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Whenever a car accelerates, friction is pushing it forward. However, because the contact point doesn’t move relative to the earth, friction does no work. By conservation of angular momentum, the earths rotation speed should change, meaning the rotational kinetic energy of earth changes. Therefore, work was done on the earth. But where did the work come from if friction doesn’t do work?

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  • $\begingroup$ The contact point does move, as Kelly Shepphard writes (it is the geometrical point of contact, which moves along with the car). However, this motion is not relevant for work; instead it is the motion of the mass point of the Earth where the force acts. This mass point almost does not move, so work of car on Earth is indeed very close to zero. $\endgroup$ – Ján Lalinský Nov 27 '18 at 23:23
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It seems very common to be reluctant to accept that in an interaction between two bodies, it is possible to transfer a meaningful amount of momentum but a negligible amount of energy, but such is the case when the two bodies have vastly different masses.

Let's look at the car/Earth example. Say the car has a mass of $6 \times 10^2$ kg (it's a small car) and the Earth has a mass of $6 \times 10^{24}$ kg, and both begin perfectly at rest. The car begins applying torque to its wheels, and thus a frictional force arises between the car and Earth. After some time, the car is going $10$ m/s. It has gained $6 \times 10^3$ kg m/s of momentum. We know by conservation of momentum that the Earth has gained the same amount of momentum in the opposite direction. But because the Earth is $10^{22}$ times more massive, the velocity, and therefore the displacement of the car during the acceleration is $10^{22}$ times greater (ignoring, for simplicity, the rotation that would be imparted to the Earth, and only considering the center of mass motion--if we added that in, it would up the amount of energy transferred to the Earth by maybe a factor of 2 or something) than that of the Earth. Since work is force times distance, and the magnitude of the force is the same for car and Earth, the car gains $10^{22}$ times as much energy: the car gets $3\times 10^4$ J, and the Earth gets $3 \times 10^{-18}$ J.

There is a separate paradox also alluded to in this question: friction with the ground can do no work, as the point of application of the force does not move; and yet as it accelerates, friction is the only external force applied to the car. How can the car then gain kinetic energy? The resolution to this quandary is that the car's engine does work: it applies a torque to the wheels, and that torque acts through an angular displacement. Some of this work goes into spinning up the wheels, but because they are not allowed to slip on the ground, most of it goes into the translational kinetic energy of the car.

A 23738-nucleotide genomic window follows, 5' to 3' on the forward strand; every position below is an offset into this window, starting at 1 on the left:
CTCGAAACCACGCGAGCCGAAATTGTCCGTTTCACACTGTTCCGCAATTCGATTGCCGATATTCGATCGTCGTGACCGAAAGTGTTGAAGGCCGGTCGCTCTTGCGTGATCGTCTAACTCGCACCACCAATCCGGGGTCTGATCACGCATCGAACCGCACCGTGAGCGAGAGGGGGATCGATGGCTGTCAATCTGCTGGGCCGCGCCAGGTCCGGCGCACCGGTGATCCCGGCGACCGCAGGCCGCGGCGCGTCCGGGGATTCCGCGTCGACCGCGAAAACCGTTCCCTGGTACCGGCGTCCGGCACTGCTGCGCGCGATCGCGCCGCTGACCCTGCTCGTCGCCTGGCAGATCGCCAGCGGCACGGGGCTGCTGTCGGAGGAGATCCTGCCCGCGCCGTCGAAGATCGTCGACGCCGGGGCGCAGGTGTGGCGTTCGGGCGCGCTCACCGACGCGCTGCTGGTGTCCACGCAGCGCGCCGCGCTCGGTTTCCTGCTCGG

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In any mechanics problem the first thing to be done is to correctly choose the reference frame. Most mechanical quantities change value from one frame to another, and basic mechanics laws (Newton's) only hold true in an inertial frame.

Because of its mass and slow rotation we are usually authorized to take Earth as an inertial frame, but strictly speaking it isn't. Surely you can't assume Earth as your frame when you at the same time are interested in Earth's motion!

First of all, do not mix in one problem two different frames. This is what you are doing when yu begin saying

because the contact point doesn't move relative to the earth, friction does no work.

thus taking Earth as your frame, and later

the earth's rotation speed should change

Now you have switched to a frame not following Earth's rotation.

Very likely you have anticipated the final answer. In a frame where Earth is rotating, it isn't true that the contact point between tire and ground doesn't move.

Assume, to make things simple, your car is moving along the equator, due east, i.e. in the same direction of Earth's rotation. Then friction force of tire on ground is opposed to earth's motion, its work is negative, Earth's kinetic energy is bound to decrease. In the opposite case of car due west work of friction force is positive and Earth accelerates its rotation.

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Contact point doesn't move if and only if car momentally accelerates having zero speed. When car speeds up/slows down while moving, contact point moves (with a car itself). When real car speeds up, it's increasing speed gradually - so contact point moves.

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